SHADE (for writelongandprosper)

Yellow for mild swearing and some scenes of a sensitive nature.

To the north, there lies the old lake. South, the mountains. The west of the city is bordered by desert. To the east, there stands a wall.

Myles Lakeman is 18. He is a man, and it is time for him to receive his mission. His mission? Survive the night.
Myles must capture the rebels, conquer the landscape and most importantly, escape the elusive Shades... but along this journey he meets a girl, a girl with a mission of her own: she must find her brother.
Together, they discover that their world is hiding so much more than they once thought: what are the Shades and where do they come from? What are the rebels doing? What is on the other side of the wall?


9. Chapter 8: Myles

“Lakeman,” Bandit smiles, her hands clasped in front of her as she stands, straight backed, in front of the elevator bank. The tables are being stocked with food, tired-looking soldiers swimming around the room with large plastic baskets laden with drooping vegetables and stale bread held in their arms. “I see you have brought back a prize.”

He recoils inside, but keeps his back straight. “Yes ma’am.” She isn’t a prize, he thinks, his muscles tensing beneath his uniform. She’s just a girl: a desperate girl, who hopes with all her heart that her brother is still alive somewhere, and that here is where she will find him; a girl who is so alone that she will put her trust in an absolute stranger to get her into the building and then help her to escape again.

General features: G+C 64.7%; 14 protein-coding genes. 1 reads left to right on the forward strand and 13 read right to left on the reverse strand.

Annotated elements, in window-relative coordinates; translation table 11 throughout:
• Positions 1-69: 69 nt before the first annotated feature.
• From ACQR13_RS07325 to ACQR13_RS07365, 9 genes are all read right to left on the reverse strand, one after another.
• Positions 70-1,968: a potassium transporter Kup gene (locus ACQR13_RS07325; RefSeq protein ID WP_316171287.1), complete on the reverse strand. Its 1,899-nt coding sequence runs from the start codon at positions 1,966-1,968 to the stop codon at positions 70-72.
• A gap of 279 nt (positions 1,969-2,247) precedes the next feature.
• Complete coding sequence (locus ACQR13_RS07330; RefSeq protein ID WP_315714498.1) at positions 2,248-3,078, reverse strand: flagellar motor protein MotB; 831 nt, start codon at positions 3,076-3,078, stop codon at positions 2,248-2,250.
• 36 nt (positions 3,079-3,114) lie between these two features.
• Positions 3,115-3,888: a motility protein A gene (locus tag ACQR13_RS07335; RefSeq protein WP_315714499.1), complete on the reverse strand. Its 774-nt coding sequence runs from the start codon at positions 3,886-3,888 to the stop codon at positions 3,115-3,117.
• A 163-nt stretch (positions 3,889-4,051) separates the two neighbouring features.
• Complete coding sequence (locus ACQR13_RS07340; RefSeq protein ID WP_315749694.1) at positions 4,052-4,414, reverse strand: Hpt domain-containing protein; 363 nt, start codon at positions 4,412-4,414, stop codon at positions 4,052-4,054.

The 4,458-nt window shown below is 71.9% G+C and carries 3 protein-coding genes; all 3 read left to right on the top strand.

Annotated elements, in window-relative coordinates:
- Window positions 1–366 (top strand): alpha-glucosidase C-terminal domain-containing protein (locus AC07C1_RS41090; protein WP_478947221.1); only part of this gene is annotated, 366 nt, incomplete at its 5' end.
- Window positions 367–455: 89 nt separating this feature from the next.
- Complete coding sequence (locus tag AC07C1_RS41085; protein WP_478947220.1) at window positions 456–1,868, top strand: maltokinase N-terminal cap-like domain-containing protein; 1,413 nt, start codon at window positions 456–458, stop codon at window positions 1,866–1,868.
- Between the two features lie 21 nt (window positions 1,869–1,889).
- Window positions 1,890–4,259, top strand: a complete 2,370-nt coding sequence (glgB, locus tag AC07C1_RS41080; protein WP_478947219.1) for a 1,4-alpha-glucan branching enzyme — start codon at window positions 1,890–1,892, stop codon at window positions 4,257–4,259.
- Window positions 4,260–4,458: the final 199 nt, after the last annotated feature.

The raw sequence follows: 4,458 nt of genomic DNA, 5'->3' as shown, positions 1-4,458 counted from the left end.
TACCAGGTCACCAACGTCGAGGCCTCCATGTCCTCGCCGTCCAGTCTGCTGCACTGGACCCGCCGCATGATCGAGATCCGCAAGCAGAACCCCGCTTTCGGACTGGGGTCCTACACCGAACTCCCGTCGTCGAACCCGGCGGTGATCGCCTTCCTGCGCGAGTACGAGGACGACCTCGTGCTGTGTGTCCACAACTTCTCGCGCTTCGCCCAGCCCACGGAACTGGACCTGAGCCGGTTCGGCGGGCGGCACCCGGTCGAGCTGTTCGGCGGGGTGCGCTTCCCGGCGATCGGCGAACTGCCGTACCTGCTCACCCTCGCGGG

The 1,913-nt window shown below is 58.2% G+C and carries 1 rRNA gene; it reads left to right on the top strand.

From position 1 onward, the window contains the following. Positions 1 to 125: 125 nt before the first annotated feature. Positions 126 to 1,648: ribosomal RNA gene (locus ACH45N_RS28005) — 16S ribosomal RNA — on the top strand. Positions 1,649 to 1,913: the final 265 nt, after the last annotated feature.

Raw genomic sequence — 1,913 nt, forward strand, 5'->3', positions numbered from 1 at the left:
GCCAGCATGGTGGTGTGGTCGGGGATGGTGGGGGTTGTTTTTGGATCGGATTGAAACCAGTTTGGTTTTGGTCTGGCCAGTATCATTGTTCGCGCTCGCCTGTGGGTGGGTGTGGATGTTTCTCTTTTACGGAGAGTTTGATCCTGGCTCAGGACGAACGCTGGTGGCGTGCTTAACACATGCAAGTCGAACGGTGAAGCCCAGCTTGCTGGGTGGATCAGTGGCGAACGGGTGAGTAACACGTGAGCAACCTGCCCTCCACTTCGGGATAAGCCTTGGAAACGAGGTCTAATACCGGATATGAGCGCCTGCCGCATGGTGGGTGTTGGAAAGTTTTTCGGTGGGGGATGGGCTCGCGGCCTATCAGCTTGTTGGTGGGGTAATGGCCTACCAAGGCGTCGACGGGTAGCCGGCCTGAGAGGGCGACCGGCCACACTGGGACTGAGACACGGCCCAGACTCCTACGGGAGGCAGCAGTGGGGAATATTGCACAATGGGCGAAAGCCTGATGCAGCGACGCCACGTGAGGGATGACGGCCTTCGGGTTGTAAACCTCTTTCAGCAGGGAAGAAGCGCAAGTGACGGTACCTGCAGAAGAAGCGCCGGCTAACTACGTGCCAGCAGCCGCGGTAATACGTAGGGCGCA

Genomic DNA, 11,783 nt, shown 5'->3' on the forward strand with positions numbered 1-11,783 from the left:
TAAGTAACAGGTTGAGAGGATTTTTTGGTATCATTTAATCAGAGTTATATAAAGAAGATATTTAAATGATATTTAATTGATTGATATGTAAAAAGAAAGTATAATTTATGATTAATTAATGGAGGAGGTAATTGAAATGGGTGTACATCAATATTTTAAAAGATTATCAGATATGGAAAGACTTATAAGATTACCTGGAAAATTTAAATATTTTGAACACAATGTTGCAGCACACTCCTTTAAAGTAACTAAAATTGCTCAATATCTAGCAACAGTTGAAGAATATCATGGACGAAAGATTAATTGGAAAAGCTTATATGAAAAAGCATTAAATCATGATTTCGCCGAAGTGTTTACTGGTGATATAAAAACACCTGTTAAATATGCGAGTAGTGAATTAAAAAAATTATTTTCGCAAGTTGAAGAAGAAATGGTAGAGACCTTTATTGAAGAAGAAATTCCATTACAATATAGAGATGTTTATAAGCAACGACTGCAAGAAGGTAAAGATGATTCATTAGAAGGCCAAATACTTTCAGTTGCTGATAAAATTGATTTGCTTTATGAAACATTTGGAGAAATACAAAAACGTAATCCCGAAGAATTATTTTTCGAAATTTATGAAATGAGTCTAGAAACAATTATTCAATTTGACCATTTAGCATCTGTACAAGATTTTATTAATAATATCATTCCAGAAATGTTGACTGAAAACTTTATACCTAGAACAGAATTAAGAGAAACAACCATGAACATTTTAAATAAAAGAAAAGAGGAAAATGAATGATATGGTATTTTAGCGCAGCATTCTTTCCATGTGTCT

“Follow me,” She says, stepping into one of the waiting lifts and pausing for him to catch up. The second he steps inside, the doors close and the lift begins to move. In his arms, Lydia twitches, and he wonders if she is dreaming, if it is possible for her to dream.

In the few short hours they spent together, talking and wondering aloud about their lives and the differences in them, he sensed that something in her is broken. Her hair is limp and matted with dirt, her shoulders permanently hunched. She’s too skinny and too light in his grip, with chapped lips and dark circles adorning her tired, sunken eyes.

The lift stops in the basement, so deep that Myles has lost track of how many floors down they are. When they emerge into a white corridor identical to all the rest, the first thing he notices is how warm it is. Almost immediately, beads of sweat break out on his forehead and his upper lip, his uniform sticking to his body as he marches onwards with Lydia lolling in his arms.

Bandit leads him into a small, square room. The floor is cushioned underfoot, three of the walls lined with padded panels while the other is formed of a large silver mirror. He lowers Lydia to the floor, carefully brushing her hair to one side, and takes a step back. When he moves back into the corridor, Bandit slams the door shut and slides a lock into place. “Head to the clinic and get your face fixed, Lakeman. Wait there for me to retrieve you for the second part of your mission.”

He opens his mouth to object, but something in the way she looks at him halts the words in his throat. Instead, he turns his back on the cell, hurries back up the length of the corridor and presses the call button on the lift. Nothing happens.

“Apologies, Lakeman. This area is special access only.” Bandit appears behind him, swiping her wrist over the silver panel and pressing the button again. This time the machinery whirs into life, the doors opening to allow Myles to step inside. By the time the doors close, Bandit is already on her way back to the cell.


An hour later, she collects Myles from the clinic and walks him back to Lydia’s cell. She hands him an earpiece and waits for him to slip it into his ear before unlocking the cell door and shoving him inside. Behind him, the lock slides shut with a deafening ‘clang’.